SITTING among a sea of football grounds is Valley Parade.

The Bradford City ground is one of more than 100 football grounds across Britain captured on a fascinating hand-drawn map by artist Ben Staves.

Home or Away? Football Grounds of Great Britain features venues from Ross County FC in the north of Scotland to Plymouth Argyle on the Devon Coast, and east from Carrow Road home of Norwich City, to Swansea’s Liberty Stadium in the west.

The neighbouring West Yorkshire grounds of Elland Road, home to Leeds United and The John Smith’s Stadium in Huddersfield, also appear on this fascinating map, which can be bought from Ben’s website

Bradford Telegraph and Argus: Valley Parade, centre, sits among other Northern football groundsValley Parade, centre, sits among other Northern football grounds

Bradford Telegraph and Argus: Ben's map of football grounds in England, Scotland and WalesBen's map of football grounds in England, Scotland and Wales

Ben also homes in on individual stadiums such as Ibrox in Glasgow and Sunderland’s Stadium of Light.

As well as his football stadium maps, Ben is well-known for city globes - 3D bird’s-eye views of of streets, buildings and other landmarks.

Ben began drawing cities in the 3D globe style started when he was a student. “I studied architecture at Northumbria University in Newcastle," he says. "One of the very first tasks we were set by our tutors was to draw the city in an unusual way, the idea being to get the students to think about different ways in which you could portray the urban landscape. I wanted to find a way to draw the road layout of the city from above but also include the facades of all the buildings too, so using a single point of perspective to create a fisheye lens-style image worked quite well.”

Bradford Telegraph and Argus: Ben at workBen at work

Newcastle was the first city he turned into a little world. "After that first one I quickly moved on to drawing my hometown Leeds and other Yorkshire cities including York and Sheffield. I would love to do some more Yorkshire locations too, I’ve had plans for some time for Bradford, Halifax, Scarborough, Whitby and more.

“I get asked all the time about a Bradford globe and I think it would be a great one to do - with so much history in the city as well as some incredible architecture on display I think Bradford would be a fantastic addition to the collection.”

Ben’s city globes, which sell as artwork and greeting cards, range from capitals such as London, Edinburgh, Cardiff, Dublin, Paris, Rome and Canberra.

Other cities across the world include New York, San Francisco, Las Vegas, Dubai and Doha.

Bradford Telegraph and Argus: Cities around the world include DubaiCities around the world include Dubai

Harrogate, Manchester, Newcastle, Birmingham, Oxford, Cambridge and Durham are among the British towns and cities featuring in the collection.

Based in the North-East, he began focussing on football stadiums a few years ago. “I thought it might be interesting to zoom in on the home grounds of football clubs and see how that would work with the unusual perspective. They have become very popular - I think any artwork that people have a connection with can really add meaning to it.”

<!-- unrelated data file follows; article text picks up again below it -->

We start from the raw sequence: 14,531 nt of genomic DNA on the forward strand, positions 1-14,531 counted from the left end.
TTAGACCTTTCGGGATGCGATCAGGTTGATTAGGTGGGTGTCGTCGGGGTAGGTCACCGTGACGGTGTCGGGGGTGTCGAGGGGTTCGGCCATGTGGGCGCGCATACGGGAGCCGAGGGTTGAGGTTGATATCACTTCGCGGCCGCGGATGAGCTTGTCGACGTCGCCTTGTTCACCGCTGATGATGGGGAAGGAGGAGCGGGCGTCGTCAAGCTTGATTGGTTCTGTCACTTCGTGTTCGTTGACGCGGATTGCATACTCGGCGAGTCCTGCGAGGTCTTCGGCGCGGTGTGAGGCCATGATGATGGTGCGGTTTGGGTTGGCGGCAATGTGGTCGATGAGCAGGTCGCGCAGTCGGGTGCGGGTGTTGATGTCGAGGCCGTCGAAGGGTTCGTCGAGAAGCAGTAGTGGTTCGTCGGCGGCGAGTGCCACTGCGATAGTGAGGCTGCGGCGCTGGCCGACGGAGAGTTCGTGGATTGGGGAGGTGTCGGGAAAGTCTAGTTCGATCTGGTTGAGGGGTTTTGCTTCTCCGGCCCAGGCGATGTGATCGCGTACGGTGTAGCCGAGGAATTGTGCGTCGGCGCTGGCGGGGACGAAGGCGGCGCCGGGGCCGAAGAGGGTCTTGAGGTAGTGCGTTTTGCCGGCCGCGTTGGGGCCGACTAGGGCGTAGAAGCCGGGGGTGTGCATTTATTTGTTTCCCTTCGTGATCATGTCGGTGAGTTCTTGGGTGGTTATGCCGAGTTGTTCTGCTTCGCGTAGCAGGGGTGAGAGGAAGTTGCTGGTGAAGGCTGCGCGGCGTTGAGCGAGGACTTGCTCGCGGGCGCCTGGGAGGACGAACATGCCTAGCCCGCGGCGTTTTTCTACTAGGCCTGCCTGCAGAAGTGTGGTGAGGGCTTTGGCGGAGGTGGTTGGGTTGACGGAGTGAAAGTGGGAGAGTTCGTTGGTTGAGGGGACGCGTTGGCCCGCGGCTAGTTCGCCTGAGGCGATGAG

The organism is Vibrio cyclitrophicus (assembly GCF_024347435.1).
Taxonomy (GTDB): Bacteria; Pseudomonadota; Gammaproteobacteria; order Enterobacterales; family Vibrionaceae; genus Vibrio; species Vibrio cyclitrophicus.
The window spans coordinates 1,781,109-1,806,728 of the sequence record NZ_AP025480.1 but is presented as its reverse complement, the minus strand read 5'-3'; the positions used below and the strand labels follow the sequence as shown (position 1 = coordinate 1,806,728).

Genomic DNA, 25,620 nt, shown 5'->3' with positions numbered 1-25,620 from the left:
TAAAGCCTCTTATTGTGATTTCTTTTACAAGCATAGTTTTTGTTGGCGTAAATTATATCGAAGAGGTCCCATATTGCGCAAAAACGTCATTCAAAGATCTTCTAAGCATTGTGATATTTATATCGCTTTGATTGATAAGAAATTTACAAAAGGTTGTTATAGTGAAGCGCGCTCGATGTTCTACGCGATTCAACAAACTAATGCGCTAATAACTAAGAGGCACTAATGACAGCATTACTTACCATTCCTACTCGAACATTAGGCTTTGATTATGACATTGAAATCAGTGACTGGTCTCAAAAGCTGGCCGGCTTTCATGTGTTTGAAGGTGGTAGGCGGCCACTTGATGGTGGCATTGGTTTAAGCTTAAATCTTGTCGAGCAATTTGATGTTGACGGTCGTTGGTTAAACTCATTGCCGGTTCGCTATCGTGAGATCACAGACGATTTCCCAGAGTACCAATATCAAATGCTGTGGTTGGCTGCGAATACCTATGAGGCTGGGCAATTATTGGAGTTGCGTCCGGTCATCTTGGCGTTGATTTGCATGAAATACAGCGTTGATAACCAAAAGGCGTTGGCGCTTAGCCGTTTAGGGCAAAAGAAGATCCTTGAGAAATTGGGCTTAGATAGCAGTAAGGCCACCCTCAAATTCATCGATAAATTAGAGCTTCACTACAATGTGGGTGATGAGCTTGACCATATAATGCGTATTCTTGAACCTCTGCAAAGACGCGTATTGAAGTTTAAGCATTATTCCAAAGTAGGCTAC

Mapping the grounds across England, Scotland and Wales was tricky to plan out, he says. “There are more than 100 different football grounds included in the piece with teams represented throughout the football league. In amongst the stadiums there are also the landmarks of all the major cities too, so a lot of work went into this one.”

Bradford Telegraph and Argus: HarrogateHarrogate

Bradford Telegraph and Argus: A bird's-eye view of Harrogate (detail)A bird's-eye view of Harrogate (detail)

He has also drawn cricket grounds across England, Home Nations rugby grounds and European F1 circuits.

Ben’s architectural training has helped with his designs. “The drawing skills I picked up through my time in Newcastle and then afterwards when working in practice were an essential part of being able to create the artwork I do today. I focused a lot on hand drawing as opposed to digital computer-based design programmes, so it definitely helped.”

He adds: “I’ve always had an interest in cities and how they have been designed. I find it fascinating going to places like York or London where you can clearly see how the streets and buildings have changed over time - that mix of old historic houses down twisting streets alongside modern open plazas and unusual architecture is something I’ve always enjoyed studying and sketching.”

City globes can take from two to three weeks up to two to three months to complete. “It depends on the size of the original piece and the complexity of the city I’m drawing," he explains. “The sporting venues around the UK have been my biggest and most time-consuming pieces, each one taking around three to four months to complete.”

Bradford Telegraph and Argus: Recognise this city? It's LeedsRecognise this city? It's Leeds

Bradford Telegraph and Argus: Edinburgh and GlasgowEdinburgh and Glasgow

He uses pen and ink for the original drawings. “The colour is done digitally - once I’ve finished the drawing, I scan the artwork into the computer then colour it using a drawing tablet. After working on something for hundreds of hours I would be terrified of going anywhere near it with paint so working on the colour via a computer means that if I make a mistake, I can erase it without ruining the original.”

As well as a regular spot at Shambles Market in York Ben has this year displayed his work at many travel shows, art fairs and food festivals including the Great Yorkshire Show and the Art in the Pen exhibition in Skipton.

*; Shambles Market, York.